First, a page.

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Hi. I've been reading through quite a few of the ads and thought I would share some info. It appears that a lot of folks don't really know how a mutual transfer works. Hope this info will help.

When two (or more) carriers agree to a transfer you do not simply swap routes. What happens is that the routes that are involved in the swap go up for bid within each office to all full time carriers in that office. The resulting vacancy is the route that the transfering carriers will get. You may have a 44K route where you are now, but you could end up with a 40H at the new office.

Also, your step level has nothing to do with the other carriers step level. When you transfer your pay will be based on your existing step and whatever size route you get at the new office. It makes no difference, for example, if you are a step 10 and the other carrier is a step 5. You both will remain at the step you are now. But, when you go to your new office you go to the bottom of seniority in the new office, regardless of your present seniority or step.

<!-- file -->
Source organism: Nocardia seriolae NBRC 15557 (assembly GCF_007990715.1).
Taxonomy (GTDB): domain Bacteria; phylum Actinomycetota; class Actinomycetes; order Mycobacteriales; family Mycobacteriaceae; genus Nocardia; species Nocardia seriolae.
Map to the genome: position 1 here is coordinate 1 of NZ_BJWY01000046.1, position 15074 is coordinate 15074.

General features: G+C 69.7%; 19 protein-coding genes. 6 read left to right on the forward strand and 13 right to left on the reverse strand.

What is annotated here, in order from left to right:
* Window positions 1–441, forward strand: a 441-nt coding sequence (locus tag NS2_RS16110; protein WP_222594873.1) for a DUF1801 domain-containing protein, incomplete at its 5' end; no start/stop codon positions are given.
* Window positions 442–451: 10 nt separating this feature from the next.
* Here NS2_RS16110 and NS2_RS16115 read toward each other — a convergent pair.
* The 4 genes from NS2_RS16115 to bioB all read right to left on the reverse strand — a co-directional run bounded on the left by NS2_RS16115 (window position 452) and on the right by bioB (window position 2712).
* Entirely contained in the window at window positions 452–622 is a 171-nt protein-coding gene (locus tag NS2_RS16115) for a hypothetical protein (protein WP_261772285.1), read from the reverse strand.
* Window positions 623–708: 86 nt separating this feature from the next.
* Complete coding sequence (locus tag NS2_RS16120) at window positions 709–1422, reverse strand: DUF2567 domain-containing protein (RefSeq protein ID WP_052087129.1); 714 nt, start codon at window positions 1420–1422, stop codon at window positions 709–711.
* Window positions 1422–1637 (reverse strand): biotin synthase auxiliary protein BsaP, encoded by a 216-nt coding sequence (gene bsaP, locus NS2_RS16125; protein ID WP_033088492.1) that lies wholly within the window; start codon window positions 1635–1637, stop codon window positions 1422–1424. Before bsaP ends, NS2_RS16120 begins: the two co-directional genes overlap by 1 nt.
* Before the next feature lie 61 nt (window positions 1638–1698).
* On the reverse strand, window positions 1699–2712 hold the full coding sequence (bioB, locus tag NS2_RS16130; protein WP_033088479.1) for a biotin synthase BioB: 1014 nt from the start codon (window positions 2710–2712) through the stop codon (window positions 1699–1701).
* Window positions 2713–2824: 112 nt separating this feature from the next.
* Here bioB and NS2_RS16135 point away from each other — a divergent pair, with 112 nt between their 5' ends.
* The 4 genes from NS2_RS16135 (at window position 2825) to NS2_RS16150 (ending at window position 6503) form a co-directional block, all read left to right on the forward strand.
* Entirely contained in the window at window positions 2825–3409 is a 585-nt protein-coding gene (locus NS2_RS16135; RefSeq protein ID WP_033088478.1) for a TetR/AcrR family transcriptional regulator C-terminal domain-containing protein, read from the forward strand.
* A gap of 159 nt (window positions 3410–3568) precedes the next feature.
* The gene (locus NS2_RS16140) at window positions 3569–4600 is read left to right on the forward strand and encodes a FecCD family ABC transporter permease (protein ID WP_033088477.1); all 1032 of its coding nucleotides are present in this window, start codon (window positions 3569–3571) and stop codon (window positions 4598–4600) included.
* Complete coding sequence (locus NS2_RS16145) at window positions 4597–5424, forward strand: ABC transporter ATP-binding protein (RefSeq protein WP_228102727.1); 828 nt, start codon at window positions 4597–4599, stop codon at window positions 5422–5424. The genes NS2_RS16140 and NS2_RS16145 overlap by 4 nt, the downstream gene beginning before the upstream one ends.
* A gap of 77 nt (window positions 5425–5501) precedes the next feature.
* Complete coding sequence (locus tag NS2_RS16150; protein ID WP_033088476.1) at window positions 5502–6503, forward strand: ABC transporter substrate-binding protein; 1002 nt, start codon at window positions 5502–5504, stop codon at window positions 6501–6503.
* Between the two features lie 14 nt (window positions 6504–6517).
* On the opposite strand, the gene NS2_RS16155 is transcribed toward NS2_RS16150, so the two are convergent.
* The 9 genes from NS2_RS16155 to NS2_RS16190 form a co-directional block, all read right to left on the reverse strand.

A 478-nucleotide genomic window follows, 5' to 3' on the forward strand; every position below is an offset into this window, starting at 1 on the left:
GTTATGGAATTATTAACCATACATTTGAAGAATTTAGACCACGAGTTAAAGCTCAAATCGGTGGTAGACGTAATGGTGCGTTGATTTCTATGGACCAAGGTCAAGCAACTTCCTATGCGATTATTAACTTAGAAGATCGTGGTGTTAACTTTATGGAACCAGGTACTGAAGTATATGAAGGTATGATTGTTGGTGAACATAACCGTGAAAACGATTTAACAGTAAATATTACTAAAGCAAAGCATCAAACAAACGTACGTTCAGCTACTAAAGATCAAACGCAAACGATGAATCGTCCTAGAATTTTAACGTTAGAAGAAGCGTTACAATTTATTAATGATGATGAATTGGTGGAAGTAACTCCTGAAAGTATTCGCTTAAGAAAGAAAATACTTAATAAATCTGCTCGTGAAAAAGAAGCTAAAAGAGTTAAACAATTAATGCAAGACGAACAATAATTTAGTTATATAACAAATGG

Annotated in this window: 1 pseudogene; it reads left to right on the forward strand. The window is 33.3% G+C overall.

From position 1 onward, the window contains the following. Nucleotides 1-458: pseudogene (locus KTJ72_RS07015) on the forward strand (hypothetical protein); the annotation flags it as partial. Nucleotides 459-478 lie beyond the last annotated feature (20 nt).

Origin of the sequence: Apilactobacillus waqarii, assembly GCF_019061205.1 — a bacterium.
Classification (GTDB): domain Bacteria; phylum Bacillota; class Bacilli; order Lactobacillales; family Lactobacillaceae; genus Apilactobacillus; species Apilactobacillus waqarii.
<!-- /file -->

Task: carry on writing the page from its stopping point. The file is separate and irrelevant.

If you currently have a LLV, there is no guarantee that you will get one at your new office. When a mutual transfer takes place and the routes are put up for bid (as I explained above), if the route has a LLV it will most likely be taken by someone within that office that does not have a LLV.

Relief days may end up being different also. Keep in mind that not all offices have all routes with Sat. and Sun. off. Most large offices will have some with Sat, some with Mon, Wed, etc.

Hopefully this info will be of some help to many of you considering a transfer. Not trying to scare anyone, just want you all to be aware of what actually happens.
Posts: 4 | Registered: 25 October 2008Reply With QuoteReport This Post
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